[Id. at 23-24 (emphasis in original).] McGrew also signed a document entitled “BUSINESS STATUS SELECTION BY ENTERTAINER, ” stating her preference to be treated as an “Independent Professional Entertainer” rather than an employee. [Id. at 12-14.]

         Plaintiff Dunlap began working at PT's Showclub in 2010, signing her first Entertainment Lease on March 24 of that year. [Id. at 75.] Her last lease agreement is dated December 12, 2011. [Id. at 136.] Dancers at PT's are required to renew their leases on a yearly basis, so according to Defendants, Dunlap could not have worked at PT's more recently than 2012. [Id. at 5.] All told, Dunlap signed five lease agreements, each containing an arbitration provision. See [id. at 75, 86, 93, 102, 136.][2]

         Plaintiff Gunter signed three Entertainment Leases, on May 17, 2007, November 13, 2014, and April 16, 2015, respectively. [Id. at 31, 150, 160.][3] Each agreement contains an arbitration provision. The 2015 iteration of her agreement also contains clauses stating that “[t]he costs of arbitration shall be borne equally by the entertainer and the club unless the arbitrator concludes that a different allocation is required by law, ” [id. at 164 (emphasis removed)] (the “cost-sharing provision”), and that “[a]ny ruling arising out of a claim between the parties shall, to the extent not precluded by law, award costs incurred for the proceedings, including reasonable attorney fees, to the prevailing party, ” [id. (emphasis removed)] (the “fee-shifting provision”). Like McGrew, Gunter signed a form indicating her preference to be treated as an “Independent Professional Entertainer.” [Id. at 16-18.]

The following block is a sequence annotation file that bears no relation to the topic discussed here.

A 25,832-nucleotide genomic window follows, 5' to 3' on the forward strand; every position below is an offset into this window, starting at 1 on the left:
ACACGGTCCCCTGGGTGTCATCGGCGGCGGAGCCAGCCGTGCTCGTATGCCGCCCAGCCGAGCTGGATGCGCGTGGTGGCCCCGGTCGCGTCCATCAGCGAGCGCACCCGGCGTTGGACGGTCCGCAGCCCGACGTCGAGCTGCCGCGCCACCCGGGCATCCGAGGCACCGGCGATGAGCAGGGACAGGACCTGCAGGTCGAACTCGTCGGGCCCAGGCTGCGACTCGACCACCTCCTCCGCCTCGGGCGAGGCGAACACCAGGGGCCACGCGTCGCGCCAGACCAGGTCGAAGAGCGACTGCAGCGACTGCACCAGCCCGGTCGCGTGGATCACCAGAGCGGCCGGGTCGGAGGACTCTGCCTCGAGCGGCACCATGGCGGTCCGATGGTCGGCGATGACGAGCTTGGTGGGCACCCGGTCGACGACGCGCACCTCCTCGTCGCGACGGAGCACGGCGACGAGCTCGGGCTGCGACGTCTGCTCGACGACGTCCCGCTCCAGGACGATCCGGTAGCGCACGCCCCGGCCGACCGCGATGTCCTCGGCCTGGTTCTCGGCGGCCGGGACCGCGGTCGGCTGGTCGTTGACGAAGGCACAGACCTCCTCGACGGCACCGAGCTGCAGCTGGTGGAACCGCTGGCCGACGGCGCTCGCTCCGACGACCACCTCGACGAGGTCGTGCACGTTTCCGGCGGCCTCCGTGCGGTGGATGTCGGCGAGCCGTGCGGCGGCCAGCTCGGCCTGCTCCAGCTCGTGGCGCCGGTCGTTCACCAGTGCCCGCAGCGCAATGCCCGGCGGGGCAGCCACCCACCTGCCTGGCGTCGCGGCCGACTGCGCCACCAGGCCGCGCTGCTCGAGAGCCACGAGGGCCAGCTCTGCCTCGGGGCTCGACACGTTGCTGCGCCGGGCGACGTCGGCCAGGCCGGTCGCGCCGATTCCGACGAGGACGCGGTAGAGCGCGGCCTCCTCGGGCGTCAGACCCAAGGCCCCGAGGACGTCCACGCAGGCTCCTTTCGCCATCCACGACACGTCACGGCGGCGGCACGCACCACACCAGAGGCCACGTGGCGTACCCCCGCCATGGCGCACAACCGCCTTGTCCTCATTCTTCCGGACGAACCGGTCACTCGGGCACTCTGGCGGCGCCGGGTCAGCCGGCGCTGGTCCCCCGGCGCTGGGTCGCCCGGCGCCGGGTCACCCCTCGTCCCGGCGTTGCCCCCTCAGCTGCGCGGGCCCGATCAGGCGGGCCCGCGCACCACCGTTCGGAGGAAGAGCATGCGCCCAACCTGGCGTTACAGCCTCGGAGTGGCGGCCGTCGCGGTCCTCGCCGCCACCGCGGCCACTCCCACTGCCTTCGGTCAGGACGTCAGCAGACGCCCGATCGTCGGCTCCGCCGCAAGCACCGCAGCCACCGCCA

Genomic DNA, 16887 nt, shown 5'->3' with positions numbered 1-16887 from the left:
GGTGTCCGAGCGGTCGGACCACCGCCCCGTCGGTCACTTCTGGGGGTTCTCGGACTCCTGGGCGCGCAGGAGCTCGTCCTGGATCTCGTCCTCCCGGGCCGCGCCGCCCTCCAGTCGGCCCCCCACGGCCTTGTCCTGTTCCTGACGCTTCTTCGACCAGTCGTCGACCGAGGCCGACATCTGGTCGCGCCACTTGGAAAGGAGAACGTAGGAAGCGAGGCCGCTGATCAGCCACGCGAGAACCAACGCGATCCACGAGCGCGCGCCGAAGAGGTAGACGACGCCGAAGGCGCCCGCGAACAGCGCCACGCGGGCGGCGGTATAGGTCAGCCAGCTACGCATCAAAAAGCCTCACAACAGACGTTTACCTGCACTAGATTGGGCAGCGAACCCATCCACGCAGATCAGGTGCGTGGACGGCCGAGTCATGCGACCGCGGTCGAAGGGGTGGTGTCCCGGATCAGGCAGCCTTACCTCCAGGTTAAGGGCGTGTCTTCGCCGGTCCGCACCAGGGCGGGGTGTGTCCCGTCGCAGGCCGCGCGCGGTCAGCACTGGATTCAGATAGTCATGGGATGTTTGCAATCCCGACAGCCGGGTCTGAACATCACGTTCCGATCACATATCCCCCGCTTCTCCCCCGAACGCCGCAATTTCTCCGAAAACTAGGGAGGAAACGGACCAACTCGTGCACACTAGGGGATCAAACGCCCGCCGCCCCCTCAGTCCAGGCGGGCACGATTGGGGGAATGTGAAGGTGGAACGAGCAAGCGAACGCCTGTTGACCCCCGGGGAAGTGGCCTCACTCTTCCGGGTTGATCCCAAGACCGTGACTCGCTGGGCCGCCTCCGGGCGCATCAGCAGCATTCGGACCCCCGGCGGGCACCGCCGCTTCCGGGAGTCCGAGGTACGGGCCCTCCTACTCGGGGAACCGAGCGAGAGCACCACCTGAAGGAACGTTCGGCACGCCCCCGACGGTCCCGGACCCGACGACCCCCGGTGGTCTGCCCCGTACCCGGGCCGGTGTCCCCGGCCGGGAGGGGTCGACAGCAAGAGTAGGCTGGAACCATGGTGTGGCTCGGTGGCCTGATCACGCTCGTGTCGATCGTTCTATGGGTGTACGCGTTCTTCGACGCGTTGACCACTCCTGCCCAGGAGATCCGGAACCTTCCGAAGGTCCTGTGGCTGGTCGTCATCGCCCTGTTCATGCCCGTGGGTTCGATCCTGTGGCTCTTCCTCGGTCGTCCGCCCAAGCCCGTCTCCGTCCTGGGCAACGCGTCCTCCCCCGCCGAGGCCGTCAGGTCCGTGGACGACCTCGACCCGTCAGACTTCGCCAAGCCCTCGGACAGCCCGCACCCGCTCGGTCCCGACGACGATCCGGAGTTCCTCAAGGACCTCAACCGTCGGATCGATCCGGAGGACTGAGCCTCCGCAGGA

Although Defendants classified Plaintiffs as independent contractors, Plaintiffs claim that as a matter of economic reality, they were in fact employees. See [DN 1 at 6-9.] Particularly, Plaintiffs state that Defendants set Plaintiffs' rate of pay and work schedules, told Plaintiffs how they must appear and dress while dancing, and exerted supervisory control over their performances. [Id. at 6-8.] Despite this control, Plaintiffs say, Defendants failed to pay Plaintiffs an hourly wage. [Id. at 8.] Instead, Plaintiffs were paid per dance. [Id. at 9.] Because of this payment scheme, and because Defendants deducted certain fees and penalties from Plaintiffs' paychecks, Plaintiffs' aver that their weekly compensation routinely fell below the federal and state minimum wage. [Id.] Each Plaintiff claims that on multiple occasions, she worked thirty hours during a week but was paid only ten dollars. [Id.]